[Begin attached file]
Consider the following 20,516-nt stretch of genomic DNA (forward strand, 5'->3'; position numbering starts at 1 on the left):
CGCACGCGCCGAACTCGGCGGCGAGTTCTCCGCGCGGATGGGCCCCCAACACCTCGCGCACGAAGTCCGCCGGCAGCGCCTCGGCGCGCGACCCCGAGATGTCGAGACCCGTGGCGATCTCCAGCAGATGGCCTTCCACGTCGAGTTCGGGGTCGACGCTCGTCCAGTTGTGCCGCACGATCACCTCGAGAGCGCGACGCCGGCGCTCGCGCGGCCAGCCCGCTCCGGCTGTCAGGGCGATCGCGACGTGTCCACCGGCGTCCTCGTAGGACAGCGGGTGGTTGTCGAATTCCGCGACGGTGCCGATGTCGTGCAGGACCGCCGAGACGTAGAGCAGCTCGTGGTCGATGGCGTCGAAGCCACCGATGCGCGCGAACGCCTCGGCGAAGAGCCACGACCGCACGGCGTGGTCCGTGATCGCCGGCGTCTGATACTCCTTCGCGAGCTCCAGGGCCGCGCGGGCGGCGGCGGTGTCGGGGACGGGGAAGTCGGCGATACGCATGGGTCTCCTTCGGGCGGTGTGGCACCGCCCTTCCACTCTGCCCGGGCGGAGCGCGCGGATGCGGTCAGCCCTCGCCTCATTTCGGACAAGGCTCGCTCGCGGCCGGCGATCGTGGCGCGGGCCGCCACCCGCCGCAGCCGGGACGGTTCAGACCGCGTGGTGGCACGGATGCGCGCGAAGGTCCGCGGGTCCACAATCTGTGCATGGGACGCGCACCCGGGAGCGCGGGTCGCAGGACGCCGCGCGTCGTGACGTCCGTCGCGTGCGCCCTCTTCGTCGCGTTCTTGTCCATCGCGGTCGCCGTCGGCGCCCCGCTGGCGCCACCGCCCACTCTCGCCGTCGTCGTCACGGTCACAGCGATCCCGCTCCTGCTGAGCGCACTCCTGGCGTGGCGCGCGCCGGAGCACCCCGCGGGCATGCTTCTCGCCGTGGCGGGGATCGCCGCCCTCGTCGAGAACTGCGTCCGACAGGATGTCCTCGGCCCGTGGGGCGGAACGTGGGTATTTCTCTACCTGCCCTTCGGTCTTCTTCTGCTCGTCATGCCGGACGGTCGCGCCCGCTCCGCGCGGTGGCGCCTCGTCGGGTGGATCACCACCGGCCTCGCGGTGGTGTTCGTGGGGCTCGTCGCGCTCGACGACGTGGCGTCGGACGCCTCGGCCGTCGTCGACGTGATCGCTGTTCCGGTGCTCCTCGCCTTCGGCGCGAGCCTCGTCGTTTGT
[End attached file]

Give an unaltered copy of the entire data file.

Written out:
Consider the following 20,516-nt stretch of genomic DNA (forward strand, 5'->3'; position numbering starts at 1 on the left):
CGCACGCGCCGAACTCGGCGGCGAGTTCTCCGCGCGGATGGGCCCCCAACACCTCGCGCACGAAGTCCGCCGGCAGCGCCTCGGCGCGCGACCCCGAGATGTCGAGACCCGTGGCGATCTCCAGCAGATGGCCTTCCACGTCGAGTTCGGGGTCGACGCTCGTCCAGTTGTGCCGCACGATCACCTCGAGAGCGCGACGCCGGCGCTCGCGCGGCCAGCCCGCTCCGGCTGTCAGGGCGATCGCGACGTGTCCACCGGCGTCCTCGTAGGACAGCGGGTGGTTGTCGAATTCCGCGACGGTGCCGATGTCGTGCAGGACCGCCGAGACGTAGAGCAGCTCGTGGTCGATGGCGTCGAAGCCACCGATGCGCGCGAACGCCTCGGCGAAGAGCCACGACCGCACGGCGTGGTCCGTGATCGCCGGCGTCTGATACTCCTTCGCGAGCTCCAGGGCCGCGCGGGCGGCGGCGGTGTCGGGGACGGGGAAGTCGGCGATACGCATGGGTCTCCTTCGGGCGGTGTGGCACCGCCCTTCCACTCTGCCCGGGCGGAGCGCGCGGATGCGGTCAGCCCTCGCCTCATTTCGGACAAGGCTCGCTCGCGGCCGGCGATCGTGGCGCGGGCCGCCACCCGCCGCAGCCGGGACGGTTCAGACCGCGTGGTGGCACGGATGCGCGCGAAGGTCCGCGGGTCCACAATCTGTGCATGGGACGCGCACCCGGGAGCGCGGGTCGCAGGACGCCGCGCGTCGTGACGTCCGTCGCGTGCGCCCTCTTCGTCGCGTTCTTGTCCATCGCGGTCGCCGTCGGCGCCCCGCTGGCGCCACCGCCCACTCTCGCCGTCGTCGTCACGGTCACAGCGATCCCGCTCCTGCTGAGCGCACTCCTGGCGTGGCGCGCGCCGGAGCACCCCGCGGGCATGCTTCTCGCCGTGGCGGGGATCGCCGCCCTCGTCGAGAACTGCGTCCGACAGGATGTCCTCGGCCCGTGGGGCGGAACGTGGGTATTTCTCTACCTGCCCTTCGGTCTTCTTCTGCTCGTCATGCCGGACGGTCGCGCCCGCTCCGCGCGGTGGCGCCTCGTCGGGTGGATCACCACCGGCCTCGCGGTGGTGTTCGTGGGGCTCGTCGCGCTCGACGACGTGGCGTCGGACGCCTCGGCCGTCGTCGACGTGATCGCTGTTCCGGTGCTCCTCGCCTTCGGCGCGAGCCTCGTCGTTTGT